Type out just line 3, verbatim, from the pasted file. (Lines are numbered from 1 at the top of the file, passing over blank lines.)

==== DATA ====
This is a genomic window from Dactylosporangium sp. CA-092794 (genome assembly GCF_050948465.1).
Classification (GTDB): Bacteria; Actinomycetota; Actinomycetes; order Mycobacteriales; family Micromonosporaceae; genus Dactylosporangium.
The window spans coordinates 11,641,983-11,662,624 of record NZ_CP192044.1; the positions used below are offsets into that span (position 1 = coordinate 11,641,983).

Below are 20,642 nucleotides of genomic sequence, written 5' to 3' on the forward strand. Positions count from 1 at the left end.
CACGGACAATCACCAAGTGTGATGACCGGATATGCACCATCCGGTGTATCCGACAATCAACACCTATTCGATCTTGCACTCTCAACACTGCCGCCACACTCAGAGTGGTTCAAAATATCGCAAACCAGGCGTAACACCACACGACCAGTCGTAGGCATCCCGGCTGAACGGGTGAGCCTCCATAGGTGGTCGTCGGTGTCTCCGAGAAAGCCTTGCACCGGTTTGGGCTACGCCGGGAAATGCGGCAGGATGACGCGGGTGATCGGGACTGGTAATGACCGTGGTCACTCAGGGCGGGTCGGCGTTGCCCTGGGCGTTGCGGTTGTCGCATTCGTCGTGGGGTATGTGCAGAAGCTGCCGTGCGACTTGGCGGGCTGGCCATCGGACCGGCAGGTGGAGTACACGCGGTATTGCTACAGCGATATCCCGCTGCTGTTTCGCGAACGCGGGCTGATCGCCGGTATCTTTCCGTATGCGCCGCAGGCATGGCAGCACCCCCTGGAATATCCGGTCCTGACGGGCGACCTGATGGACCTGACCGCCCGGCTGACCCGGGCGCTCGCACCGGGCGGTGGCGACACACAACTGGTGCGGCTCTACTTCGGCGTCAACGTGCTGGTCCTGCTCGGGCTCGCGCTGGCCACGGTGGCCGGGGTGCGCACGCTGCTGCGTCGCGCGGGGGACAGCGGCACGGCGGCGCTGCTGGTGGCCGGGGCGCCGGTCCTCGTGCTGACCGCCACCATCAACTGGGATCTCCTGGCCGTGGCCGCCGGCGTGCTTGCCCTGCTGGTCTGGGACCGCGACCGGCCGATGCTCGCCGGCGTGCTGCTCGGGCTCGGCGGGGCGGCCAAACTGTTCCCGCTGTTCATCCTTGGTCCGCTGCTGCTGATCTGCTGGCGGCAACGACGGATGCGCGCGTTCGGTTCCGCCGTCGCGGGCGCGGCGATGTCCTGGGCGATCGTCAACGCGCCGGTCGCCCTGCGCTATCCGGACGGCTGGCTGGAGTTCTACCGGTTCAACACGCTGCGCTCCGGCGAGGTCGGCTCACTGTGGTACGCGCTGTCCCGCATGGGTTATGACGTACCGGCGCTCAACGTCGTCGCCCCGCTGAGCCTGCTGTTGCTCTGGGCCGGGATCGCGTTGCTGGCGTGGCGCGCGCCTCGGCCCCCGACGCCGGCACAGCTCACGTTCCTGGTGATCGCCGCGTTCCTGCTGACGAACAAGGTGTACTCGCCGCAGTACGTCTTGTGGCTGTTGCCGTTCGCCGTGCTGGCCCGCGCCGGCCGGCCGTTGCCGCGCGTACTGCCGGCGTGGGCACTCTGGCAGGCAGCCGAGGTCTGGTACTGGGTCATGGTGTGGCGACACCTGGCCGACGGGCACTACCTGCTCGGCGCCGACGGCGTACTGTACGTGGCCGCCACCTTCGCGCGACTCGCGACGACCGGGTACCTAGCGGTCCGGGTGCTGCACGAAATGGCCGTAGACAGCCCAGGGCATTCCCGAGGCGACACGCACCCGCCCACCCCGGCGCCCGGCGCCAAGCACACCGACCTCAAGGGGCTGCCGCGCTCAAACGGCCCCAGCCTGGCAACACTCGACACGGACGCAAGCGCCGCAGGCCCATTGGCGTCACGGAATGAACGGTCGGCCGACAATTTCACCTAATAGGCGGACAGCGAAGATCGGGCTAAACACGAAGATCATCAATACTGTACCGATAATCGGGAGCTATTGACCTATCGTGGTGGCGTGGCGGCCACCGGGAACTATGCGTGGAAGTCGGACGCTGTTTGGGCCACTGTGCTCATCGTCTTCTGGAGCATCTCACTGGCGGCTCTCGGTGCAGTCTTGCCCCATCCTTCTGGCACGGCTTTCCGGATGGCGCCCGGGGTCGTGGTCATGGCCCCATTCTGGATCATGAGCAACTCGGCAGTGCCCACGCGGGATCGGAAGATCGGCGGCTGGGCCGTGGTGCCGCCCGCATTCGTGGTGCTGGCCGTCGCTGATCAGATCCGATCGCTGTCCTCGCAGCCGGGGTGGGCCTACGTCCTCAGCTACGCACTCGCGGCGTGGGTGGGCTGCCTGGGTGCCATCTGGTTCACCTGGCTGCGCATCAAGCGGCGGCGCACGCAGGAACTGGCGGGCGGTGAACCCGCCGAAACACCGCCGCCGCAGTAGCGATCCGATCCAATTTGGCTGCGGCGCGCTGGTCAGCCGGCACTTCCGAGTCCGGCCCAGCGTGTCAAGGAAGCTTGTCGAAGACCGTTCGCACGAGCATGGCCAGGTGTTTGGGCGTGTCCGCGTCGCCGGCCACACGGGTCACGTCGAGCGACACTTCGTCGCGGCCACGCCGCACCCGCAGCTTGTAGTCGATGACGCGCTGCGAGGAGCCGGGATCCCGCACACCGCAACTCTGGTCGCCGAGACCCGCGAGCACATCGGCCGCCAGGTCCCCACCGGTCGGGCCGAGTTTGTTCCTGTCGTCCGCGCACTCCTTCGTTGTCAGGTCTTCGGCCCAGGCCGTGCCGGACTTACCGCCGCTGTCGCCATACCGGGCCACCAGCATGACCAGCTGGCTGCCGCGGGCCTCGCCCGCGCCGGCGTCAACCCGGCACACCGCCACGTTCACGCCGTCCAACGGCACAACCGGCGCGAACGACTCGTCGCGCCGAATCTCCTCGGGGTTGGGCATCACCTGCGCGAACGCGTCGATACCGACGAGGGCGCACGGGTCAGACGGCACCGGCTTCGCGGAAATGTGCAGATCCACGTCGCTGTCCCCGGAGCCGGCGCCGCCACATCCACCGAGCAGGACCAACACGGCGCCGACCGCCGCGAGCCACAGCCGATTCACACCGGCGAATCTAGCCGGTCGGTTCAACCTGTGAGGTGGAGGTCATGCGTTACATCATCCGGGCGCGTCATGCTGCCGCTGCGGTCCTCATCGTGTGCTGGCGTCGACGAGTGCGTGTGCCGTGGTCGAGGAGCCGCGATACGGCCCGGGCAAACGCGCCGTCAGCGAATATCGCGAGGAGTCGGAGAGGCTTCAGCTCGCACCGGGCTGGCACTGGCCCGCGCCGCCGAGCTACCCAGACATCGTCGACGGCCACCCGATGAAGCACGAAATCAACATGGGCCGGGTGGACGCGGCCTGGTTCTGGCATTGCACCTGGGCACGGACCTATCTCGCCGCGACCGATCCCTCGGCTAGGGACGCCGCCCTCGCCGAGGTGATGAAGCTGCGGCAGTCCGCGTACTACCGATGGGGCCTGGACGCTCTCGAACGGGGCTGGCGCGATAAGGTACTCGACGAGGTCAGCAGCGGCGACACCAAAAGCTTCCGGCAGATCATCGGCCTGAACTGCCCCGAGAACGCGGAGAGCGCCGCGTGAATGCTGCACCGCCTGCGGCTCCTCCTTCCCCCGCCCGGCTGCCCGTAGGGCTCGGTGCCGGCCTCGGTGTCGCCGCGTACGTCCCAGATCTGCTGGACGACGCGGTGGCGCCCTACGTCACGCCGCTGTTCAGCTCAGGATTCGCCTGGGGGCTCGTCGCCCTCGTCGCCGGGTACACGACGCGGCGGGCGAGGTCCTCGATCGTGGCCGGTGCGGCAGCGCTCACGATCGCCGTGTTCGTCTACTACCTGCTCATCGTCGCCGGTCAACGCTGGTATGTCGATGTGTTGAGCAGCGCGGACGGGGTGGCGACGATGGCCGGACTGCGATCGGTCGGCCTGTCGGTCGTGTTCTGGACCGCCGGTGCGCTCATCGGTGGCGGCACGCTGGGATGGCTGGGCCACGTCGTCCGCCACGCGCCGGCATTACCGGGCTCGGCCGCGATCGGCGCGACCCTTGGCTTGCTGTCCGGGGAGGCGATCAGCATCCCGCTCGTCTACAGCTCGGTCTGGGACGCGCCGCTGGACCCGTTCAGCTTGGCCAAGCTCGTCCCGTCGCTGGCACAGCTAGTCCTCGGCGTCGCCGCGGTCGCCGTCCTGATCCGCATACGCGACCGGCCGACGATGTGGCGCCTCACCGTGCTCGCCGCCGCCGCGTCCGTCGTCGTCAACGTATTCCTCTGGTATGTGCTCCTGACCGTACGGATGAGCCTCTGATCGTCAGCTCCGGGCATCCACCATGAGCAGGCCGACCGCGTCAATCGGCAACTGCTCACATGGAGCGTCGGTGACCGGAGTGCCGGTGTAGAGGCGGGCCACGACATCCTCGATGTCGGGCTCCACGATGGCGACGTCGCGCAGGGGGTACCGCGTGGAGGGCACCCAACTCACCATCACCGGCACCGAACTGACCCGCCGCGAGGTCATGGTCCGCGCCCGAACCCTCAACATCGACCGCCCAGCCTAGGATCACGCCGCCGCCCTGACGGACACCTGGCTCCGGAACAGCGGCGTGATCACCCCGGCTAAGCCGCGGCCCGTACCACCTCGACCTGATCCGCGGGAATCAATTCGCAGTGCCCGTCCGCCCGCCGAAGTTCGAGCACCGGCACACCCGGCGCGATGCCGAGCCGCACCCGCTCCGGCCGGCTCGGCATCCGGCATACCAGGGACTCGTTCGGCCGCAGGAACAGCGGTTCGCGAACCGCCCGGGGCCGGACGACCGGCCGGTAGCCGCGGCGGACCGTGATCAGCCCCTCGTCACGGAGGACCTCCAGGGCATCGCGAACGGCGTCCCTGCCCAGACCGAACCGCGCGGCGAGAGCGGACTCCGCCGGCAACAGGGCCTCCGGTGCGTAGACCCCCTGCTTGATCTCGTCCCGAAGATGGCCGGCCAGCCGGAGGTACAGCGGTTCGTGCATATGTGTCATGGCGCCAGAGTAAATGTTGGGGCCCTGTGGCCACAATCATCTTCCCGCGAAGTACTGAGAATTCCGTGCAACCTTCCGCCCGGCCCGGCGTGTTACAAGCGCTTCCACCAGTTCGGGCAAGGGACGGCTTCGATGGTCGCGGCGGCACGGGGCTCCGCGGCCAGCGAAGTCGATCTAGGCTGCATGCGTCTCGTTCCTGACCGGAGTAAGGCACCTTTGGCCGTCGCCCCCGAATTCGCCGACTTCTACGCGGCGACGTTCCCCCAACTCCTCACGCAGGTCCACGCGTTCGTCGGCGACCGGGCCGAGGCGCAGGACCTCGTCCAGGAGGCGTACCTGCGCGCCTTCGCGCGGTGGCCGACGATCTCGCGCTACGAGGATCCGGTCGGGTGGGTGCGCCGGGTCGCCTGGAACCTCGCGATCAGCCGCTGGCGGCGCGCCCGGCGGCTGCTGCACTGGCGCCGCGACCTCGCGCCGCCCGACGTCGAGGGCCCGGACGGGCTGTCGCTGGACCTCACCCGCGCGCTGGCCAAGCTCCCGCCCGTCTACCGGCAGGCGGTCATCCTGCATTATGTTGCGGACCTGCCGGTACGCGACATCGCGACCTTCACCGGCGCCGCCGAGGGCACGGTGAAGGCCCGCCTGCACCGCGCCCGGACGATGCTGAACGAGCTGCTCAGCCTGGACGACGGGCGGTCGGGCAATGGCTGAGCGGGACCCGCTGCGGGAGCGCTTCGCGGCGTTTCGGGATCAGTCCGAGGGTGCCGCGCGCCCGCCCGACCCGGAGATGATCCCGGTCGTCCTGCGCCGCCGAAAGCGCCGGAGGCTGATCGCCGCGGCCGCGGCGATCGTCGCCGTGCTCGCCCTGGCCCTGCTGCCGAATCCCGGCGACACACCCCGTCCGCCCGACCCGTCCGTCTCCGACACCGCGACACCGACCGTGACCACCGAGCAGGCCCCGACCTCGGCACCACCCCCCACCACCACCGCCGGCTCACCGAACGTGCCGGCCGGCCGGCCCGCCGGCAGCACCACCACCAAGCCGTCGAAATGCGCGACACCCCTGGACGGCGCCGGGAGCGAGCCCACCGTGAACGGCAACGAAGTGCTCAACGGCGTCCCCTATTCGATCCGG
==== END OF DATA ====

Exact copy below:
The window spans coordinates 11,641,983-11,662,624 of record NZ_CP192044.1; the positions used below are offsets into that span (position 1 = coordinate 11,641,983).